( If one wants to be machmir, some advise (when possible) to eat a differerent food in order to make a new bracha rishona. Although we hold for the halacha that bracha rishona goes all day, there are opinions that the bracha rishona only lasts as long as a bracha achrona. In deference to them, it would be better to find a new food that was definitely not covered with the original item and make a new bracha rishona on it. But in order for this to work, it would still need a common bracha achrona.

For example, one eats apples and after 35 minutes realize he needs to say a borei nefashot. Simply, he can just eat more fruit without a bracha rishona and then make the bracha achrona. If he wants to be machmir, then he could take a ha'adoma or shehokol item (because they also have the bracha achrona of borei nefashot) and make a new bracha rishona on them, since there is no way the apple covered them. And after eating this Ha'adoma melon, he could then make a borei nefashot with intention to cover the apples as well.

The thing is, this only works with borei nefashot and not with al hamichya. Even if one wanted to say this could work with al hamichya as long as the other mezonot food was in a different room - still he shouldn't make a new bracha on that other mezonot, since we generally assume a person has intention to eat anything in his house even in a different room. Perhaps, in a different location where he is sure it was in a situation where he didn't have any intentions, maybe one could make a new mezonot. )

Safek if a Food or a Drink

What about an item which is eaten like a food but isn’t chewed rather just turns into liquid and is drunk – is it halachically treated as a food or a drink?

Examples include: ice cream, yogurt, honey, cream, and thick blended drinks. (If the blended drink is thin, then there is no question that it is treated as a drink.)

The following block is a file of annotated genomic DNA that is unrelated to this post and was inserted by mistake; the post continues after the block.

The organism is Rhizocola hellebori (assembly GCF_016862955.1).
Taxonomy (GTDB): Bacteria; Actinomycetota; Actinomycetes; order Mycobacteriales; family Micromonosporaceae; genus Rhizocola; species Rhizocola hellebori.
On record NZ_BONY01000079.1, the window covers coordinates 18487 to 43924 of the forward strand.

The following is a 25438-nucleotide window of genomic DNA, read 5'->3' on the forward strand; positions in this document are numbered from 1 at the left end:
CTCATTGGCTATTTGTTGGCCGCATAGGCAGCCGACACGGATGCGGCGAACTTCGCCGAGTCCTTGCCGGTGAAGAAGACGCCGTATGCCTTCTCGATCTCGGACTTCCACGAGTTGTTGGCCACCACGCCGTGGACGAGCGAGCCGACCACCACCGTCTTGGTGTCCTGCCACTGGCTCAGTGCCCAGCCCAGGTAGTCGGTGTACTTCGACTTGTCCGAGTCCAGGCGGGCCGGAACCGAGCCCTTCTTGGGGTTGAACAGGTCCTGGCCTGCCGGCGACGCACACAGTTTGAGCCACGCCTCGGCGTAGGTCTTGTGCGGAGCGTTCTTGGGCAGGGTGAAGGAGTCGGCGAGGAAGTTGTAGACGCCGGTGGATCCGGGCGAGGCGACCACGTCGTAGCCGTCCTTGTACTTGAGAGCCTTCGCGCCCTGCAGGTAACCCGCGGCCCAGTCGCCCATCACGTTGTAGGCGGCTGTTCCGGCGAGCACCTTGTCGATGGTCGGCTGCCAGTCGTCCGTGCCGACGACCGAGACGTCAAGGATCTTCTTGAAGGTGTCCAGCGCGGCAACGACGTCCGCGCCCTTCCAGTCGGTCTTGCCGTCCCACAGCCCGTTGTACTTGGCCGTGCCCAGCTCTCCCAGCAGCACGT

The practical difference is whether one would make a bracha achrona on such food items since if the ice cream is treated as a food, then one would only have to eat 1 oz in 4 minutes; whereas if it is considered a liquid than one would need to consume 3oz without pause, which is practically impossible.

The Halacha: Since there is uncertainty in the matter, the halacha is that one generally wouldn’t make a beracha achrona on ice cream.

For Ashkenazim only, there is one exception where one consumed 3 oz of ice cream in 2 minutes. The logic is perhaps ice cream is halachically food, and even if it is a drink there are opinions (GRA) that hold that drinks can be consumed within “Kdei Achilat Pras” and still receive a brocha achrona. The reason 2 minutes was chosen is because that amount qualifies for “Kdei Achilat Pras” according to all opinions. Rav Elyashiv contends that this is even stronger than a typical safek Sfeika because it seems that the poskim hold the Ikar halacha is like the GRA except out of concern we are normally cautious for the opinions that argue on the GRA. That is why ideally we require the 3 oz to be drunk continuously, however in this case, one could rely on the GRA and wouldn’t have to take into consideration the opposing opinions.